Tuesday, March 30, 2010

Virginia Loan Modifications – Economist Says Don’t Be Fooled by New Obama Plan

With all the excitement surrounding the new proposed help for underwater and unemployed homeowners, some leaders are saying “beware”. To give you an example, a new article has been released by Dean Baker, Economist and Co-Director of the Center for Economic and Policy Research, which concludes that the new Obama Loan Modification Plan will continue to fall short of what is necessary to help those in need and that it is really designed to benefit the big banks! As you read, you’ll see Dean Baker is basically saying that home prices will continue to fall, so doing a loan modification will basically leave up-side down homeowners in a position of paying too much money for an asset that will be worth even less in a year than it is today. Check out the article by clicking on the link below and call me if you have any questions: http://www.democracynow.org/2010/3/29/economist_dean_baker_banks_could_be

Call Jennifer Young at 703-400-6757 or email jennifer@jyhteam.com. Thanks for visiting!

Friday, March 26, 2010

Government Offers Incentives to Lenders to HELP Underwater Homeowners

After months of criticism that it hasn’t done enough to prevent foreclosures, the Obama administration is announcing a plan to reduce the amount some troubled borrowers owe on their home loans. The effort would allow people who owe more on their mortgages than their properties are worth get new loans backed by the Federal Housing Administration, a government agency that insures home loans against default.

This proposal would be funded by $14 billion from the administration’s existing $75 billion foreclosure-prevention program. In addition, the homeowner’s existing mortgage company can get incentives to lower the principal balances on underwater loans. The program also includes assistance to help unemployed homeowners keep paying their mortgages.

Here’s how it would work…Under the plan, lenders would grant three months forbearance to homeowners who are out of work, according to two administration officials. To help borrowers who have been hurt by falling home prices, the government also will require mortgage servicers to consider cutting a loan’s principal if it is up to 15% more than the home is worth, officials said. The principal would be reduced over three years as long as the borrower stays current on payments. In addition, servicers will get more incentives — double the amount the government now pays to lenders — if they reduce the unpaid balance of second loans.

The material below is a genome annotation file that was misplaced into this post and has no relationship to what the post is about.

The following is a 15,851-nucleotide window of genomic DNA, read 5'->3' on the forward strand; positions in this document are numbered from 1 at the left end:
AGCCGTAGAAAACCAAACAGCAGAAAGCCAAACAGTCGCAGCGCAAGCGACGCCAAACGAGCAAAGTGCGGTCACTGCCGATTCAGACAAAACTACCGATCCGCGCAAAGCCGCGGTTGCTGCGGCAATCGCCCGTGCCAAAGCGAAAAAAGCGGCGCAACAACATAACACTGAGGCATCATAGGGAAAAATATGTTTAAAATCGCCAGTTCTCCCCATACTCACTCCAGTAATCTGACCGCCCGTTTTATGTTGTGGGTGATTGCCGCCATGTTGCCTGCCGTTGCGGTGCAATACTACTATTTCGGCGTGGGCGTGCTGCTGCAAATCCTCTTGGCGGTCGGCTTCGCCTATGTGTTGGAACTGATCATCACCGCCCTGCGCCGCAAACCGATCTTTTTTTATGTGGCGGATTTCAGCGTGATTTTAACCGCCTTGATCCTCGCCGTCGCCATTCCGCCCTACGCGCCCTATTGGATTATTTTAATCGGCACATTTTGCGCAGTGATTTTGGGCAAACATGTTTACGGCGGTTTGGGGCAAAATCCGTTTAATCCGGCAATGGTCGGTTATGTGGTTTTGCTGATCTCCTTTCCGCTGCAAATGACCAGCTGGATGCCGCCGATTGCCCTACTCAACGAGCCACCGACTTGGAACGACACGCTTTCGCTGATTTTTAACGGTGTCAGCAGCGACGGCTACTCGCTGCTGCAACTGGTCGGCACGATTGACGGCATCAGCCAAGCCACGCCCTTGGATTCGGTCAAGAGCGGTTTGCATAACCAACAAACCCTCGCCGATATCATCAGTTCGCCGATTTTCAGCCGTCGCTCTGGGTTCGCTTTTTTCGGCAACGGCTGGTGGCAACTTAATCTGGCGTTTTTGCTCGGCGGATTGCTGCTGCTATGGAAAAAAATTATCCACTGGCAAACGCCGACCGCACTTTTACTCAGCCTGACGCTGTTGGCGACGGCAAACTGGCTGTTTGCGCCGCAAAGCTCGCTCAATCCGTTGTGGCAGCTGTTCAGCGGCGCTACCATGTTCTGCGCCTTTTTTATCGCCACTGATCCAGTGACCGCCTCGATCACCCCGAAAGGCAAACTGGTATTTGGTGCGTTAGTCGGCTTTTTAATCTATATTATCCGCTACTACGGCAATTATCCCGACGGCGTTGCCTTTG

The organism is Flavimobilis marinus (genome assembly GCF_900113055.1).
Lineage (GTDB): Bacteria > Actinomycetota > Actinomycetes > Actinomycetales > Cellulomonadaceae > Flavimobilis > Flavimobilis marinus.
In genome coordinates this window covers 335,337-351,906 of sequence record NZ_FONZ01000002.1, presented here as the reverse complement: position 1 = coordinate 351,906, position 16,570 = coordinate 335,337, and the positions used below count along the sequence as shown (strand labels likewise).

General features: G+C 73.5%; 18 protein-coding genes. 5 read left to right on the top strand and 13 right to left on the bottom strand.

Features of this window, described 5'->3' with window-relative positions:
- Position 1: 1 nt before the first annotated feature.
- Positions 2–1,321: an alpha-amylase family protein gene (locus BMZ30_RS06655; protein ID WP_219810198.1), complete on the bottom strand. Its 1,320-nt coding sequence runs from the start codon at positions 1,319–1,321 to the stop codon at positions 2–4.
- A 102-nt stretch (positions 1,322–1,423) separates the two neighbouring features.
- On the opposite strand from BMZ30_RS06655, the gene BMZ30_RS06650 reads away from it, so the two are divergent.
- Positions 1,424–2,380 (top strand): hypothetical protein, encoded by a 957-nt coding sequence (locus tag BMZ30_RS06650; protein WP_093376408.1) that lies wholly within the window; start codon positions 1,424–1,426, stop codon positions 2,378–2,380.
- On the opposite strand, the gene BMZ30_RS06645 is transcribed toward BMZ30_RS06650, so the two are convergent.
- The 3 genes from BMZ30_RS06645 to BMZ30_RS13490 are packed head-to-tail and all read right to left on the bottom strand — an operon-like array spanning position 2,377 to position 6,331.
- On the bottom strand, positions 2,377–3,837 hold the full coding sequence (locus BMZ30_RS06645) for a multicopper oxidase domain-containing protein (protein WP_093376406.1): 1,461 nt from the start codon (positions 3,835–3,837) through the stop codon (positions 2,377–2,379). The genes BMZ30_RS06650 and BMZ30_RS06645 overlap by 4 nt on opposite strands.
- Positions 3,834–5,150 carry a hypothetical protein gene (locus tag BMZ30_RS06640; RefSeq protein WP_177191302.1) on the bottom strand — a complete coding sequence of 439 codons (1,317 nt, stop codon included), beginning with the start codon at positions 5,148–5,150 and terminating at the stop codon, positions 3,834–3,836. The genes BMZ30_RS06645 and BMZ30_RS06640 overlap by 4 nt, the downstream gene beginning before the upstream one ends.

The changes reflect a new attack by the Obama administration to address the foreclosure crisis, which at first was driven by subprime mortgages going delinquent, and now is being fueled by unemployment. The current program provides modified mortgages to homeowners who show proof of income. “The cost is going to depend on the participation rate. In terms of the cost to taxpayers, the cost of not doing something is greater than doing something,” says Scott Talbott, senior vice president for government affairs at the Financial Services Roundtable. “Up to now, there was no government program to help the unemployed, and that was the biggest problem.”

The current federal program, known as the Home Affordable Modification Program (HAMP), is aimed at helping up to 4 million Americans avoid foreclosure. So far, about 170,000 homeowners have been granted permanent modifications with lower monthly payments through the plan.

Also Thursday, the Treasury Department announced new measures that buy time for some borrowers to avoid losing their homes to foreclosure. Lenders soon will be unable to start foreclosures unless they’ve determined borrowers aren’t eligible for a modification.

Other changes announced Thursday will provide other protections for troubled homeowners. They include:

•Ensuring servicers intervene once two or more mortgage payments are missed and actively solicit borrowers for the federal program.

•Setting a 30-day deadline for lenders to decide applications for trial modifications.

•Requiring servicers to consider borrowers who file for bankruptcy-court protection for the HAMP program if the borrower, their lawyer or bankruptcy trustee make a request.

The four big holders of second mortgages —Citigroup, Bank of America , Wells Fargo and JPMorgan Chase — have now joined the government’s program to modify second mortgages. That program was delayed for months but with Citi on board, the major players in the industry are now participating.

Critics have complained that the Obama administration has done little until now to encourage banks to cut borrowers’ principal balances on their primary loans. Nearly one in every three homeowners with a mortgage are “under water” — they owe more than their property is worth — according to Moody’s Economy.com.

Tuesday, March 09, 2010

Manassas Short Sale Approval from Bank of America

Bank of America Short Sale Approval for Manassas, Virginia home. Home owner is upside down but will walk away from mortgage owing nothing to her lender! Call Jennifer Young today if you need help anywhere in Virginia…703-400-6757. Jennifer Young Homes closes, on average, 4-5 short sales per month!

Monday, March 08, 2010

Another Loudoun County Short Sale Approval from Wells Fargo

Home owner is upside down by $125,000 and will walk away from mortgage owing nothing to their lender! Call Jennifer Young today if you need help anywhere in Virginia…703-400-6757.